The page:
I said to the AP today:

The tomato epidemic is not the first the country has seen, but is the largest since an outbreak in 2004 sickened 564 people, said William Marler, a Seattle attorney who specializes in food contamination cases.

Marler has been involved in seven of the last 12 salmonella cases involving tomatoes in the last decade. However, this is the only one that has involved the salmonella Saintpaul strain, he said.

Overall, salmonella outbreaks linked to raw tomatoes are common. The CDC estimates salmonella poisoning from raw tomatoes has sickened as many as 79,000 people in 12 multi-state outbreaks since 1990.

According to the CDC, since April, 613 persons infected with Salmonella Saintpaul with the same genetic fingerprint have been identified in 33 states and the District of Columbia. These were identified because clinical laboratories in all states send Salmonella strains from ill persons to their State public health laboratory for characterization. The marked increase in reported ill persons since the last update is not thought to be due to a large number of new infections. The number of reported ill persons increased mainly because some states improved surveillance for Salmonella in response to this outbreak and because laboratory identification of many previously submitted strains was completed. In particular, one new state, Massachusetts reported ill persons. The number of ill persons identified in each state is as follows: Arkansas (3 persons), Arizona (34), California (8), Colorado (4), Connecticut (4), Florida (1), Georgia (14), Idaho (3), Illinois (45), Indiana (9), Kansas (9), Kentucky (1), Maryland (18), Massachusetts (12), Michigan (4), Missouri (12), New Hampshire (1), New Jersey (1), New Mexico (79), New York (18), North Carolina (1), Ohio (3), Oklahoma (17), Oregon (5), Pennsylvania (5), Rhode Island (2), Tennessee (4), Texas (265), Utah (2), Virginia (21), Vermont (1), Washington (1), Wisconsin (5), and the District of Columbia (1). Among the 316 persons with information available, illnesses began between April 10 and June 13, 2008. Patients range in age from <1 to 99 years; 50% are female. At least 69 persons were hospitalized. No deaths have been officially attributed to this outbreak. However, a man in his sixties who died in Texas from cancer had an infection with the outbreak strain of Salmonella Saintpaul at the time of his death. The infection may have contributed to his death.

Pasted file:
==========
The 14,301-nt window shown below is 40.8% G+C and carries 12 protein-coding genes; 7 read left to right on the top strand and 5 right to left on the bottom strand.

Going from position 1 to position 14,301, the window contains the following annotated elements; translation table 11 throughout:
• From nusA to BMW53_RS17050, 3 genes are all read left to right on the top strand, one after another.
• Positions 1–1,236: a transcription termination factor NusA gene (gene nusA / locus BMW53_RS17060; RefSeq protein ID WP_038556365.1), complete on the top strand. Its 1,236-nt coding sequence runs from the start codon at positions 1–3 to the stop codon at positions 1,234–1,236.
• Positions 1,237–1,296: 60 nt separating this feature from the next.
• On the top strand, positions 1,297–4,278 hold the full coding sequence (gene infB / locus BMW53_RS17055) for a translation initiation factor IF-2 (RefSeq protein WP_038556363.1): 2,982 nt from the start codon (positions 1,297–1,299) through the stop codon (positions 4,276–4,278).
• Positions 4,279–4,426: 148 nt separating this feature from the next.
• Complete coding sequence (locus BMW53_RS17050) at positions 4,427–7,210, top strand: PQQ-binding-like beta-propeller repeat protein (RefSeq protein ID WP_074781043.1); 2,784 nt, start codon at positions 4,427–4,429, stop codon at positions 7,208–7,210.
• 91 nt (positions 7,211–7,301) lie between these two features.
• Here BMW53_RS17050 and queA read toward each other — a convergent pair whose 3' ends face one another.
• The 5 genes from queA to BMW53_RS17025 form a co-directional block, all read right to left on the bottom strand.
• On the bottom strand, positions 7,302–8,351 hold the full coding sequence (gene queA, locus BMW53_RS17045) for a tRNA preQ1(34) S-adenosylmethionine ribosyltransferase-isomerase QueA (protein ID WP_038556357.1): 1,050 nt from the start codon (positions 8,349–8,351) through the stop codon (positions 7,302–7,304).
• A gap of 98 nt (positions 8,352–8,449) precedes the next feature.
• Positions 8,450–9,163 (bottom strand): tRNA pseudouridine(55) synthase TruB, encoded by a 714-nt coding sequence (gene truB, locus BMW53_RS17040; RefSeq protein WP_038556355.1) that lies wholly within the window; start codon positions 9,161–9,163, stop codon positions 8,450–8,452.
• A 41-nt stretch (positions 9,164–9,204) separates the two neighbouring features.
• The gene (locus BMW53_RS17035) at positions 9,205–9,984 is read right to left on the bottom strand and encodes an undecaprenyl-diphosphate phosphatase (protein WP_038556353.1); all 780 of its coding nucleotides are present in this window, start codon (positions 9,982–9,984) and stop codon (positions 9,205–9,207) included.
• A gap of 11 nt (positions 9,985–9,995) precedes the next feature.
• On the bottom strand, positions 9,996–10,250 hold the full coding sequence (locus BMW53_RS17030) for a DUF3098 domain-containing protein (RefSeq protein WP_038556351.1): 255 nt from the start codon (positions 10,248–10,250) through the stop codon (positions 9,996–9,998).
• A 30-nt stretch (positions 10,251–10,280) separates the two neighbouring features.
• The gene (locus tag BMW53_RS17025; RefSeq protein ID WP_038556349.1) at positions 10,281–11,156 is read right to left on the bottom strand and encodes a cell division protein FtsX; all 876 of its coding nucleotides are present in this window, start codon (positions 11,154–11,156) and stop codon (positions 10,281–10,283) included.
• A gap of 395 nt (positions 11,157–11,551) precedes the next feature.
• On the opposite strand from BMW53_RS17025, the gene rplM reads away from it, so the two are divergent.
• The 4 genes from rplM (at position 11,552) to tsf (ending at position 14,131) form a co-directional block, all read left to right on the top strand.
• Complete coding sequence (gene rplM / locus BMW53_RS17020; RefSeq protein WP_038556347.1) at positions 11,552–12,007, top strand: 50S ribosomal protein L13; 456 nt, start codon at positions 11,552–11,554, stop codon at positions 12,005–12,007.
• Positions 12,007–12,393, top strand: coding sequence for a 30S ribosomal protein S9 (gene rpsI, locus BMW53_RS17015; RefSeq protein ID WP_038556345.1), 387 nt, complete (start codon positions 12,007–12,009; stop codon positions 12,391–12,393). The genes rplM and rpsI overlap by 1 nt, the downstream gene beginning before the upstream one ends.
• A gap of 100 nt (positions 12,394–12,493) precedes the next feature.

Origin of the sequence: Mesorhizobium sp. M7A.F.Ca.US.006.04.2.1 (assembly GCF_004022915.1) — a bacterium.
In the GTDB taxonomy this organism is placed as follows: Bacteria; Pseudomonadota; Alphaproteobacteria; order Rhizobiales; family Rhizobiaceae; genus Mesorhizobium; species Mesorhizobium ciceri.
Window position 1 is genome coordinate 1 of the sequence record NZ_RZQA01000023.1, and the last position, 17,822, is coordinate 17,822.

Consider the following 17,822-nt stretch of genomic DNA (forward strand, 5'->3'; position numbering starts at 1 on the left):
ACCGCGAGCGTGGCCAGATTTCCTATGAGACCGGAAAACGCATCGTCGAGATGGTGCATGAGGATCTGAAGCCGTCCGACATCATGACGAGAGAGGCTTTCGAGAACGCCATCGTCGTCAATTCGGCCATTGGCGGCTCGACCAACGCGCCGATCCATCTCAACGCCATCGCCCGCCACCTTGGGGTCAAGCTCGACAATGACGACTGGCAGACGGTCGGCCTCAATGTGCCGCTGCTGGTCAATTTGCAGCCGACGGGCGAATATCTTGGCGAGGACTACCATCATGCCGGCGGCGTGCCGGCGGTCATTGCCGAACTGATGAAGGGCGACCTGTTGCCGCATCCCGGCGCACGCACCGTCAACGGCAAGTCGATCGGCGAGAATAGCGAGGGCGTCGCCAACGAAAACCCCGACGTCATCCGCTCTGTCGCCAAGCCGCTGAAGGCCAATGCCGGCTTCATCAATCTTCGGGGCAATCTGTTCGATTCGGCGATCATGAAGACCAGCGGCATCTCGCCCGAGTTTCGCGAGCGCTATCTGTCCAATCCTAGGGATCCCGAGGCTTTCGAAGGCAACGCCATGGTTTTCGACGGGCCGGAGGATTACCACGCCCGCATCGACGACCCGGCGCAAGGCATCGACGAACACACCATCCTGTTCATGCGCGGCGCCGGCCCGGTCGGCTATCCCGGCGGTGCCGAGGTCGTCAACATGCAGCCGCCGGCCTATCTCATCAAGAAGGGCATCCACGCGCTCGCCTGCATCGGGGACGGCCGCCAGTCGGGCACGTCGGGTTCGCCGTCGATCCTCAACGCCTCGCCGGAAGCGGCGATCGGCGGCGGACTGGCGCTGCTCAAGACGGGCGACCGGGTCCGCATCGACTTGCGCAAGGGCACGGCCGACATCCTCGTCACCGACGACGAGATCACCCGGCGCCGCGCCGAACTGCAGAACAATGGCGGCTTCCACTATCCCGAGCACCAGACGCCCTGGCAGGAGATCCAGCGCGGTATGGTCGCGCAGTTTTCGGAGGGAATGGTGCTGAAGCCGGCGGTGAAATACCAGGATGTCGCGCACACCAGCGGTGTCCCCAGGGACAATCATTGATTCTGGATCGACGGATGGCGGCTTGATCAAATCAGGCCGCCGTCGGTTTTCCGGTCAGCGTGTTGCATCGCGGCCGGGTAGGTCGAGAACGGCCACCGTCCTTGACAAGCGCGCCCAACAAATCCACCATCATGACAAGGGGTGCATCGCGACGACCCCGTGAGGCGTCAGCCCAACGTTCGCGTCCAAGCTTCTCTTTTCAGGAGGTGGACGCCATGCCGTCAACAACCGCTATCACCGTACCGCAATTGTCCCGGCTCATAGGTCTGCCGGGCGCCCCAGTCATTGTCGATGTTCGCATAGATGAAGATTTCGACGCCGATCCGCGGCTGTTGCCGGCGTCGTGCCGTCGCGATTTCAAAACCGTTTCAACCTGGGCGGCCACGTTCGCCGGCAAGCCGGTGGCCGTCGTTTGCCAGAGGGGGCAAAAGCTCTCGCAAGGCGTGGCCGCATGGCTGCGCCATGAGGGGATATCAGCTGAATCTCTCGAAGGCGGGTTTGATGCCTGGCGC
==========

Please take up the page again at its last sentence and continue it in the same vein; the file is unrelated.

In 1990, a reported 174 salmonella javiana illnesses were linked to raw tomatoes as part of a four-state outbreak. In 1993, 84 reported cases of salmonella montevideo were part of a three-state outbreak. In January 1999, salmonella baildon was recovered from 86 infected persons in eight states. In July 2002, an outbreak of salmonella javiana occurred associated with attendance at the 2002 U.S. Transplant Games held in Orlando, Florida during late June of that year. Ultimately, the outbreak investigation identified 141 ill persons in 32 states who attended the games. All were linked to consumption of raw tomatoes.

During August and September 2002, a salmonella newport outbreak affected the East Coast. Ultimately, over 404 confirmed cases were identified in over 22 states. Epidemiological analysis indicated that tomatoes were the most likely vehicle, and were traced back to the same tomato packing facility in the mid-Atlantic region.

In early July 2004, as many as 564 confirmed cases of salmonellosis associated with consumption of contaminated tomatoes purchased at Sheetz Convenience Store were reported in five states: Pennsylvania, Maryland, Ohio, West Virginia, and Virginia. Seventy percent were associated with tomatoes in food prepared at Sheetz convenience stores.

In 2006 two outbreaks of salmonella-tainted tomatoes where reported by the FDA. One was blamed for nearly 100 illnesses in 19 states. FDA also traced tomatoes involved in another outbreak involving 183 people in 21 states.  For more information on Salmonella visit www.about-salmonella.com and www.salmonellalitigation.com.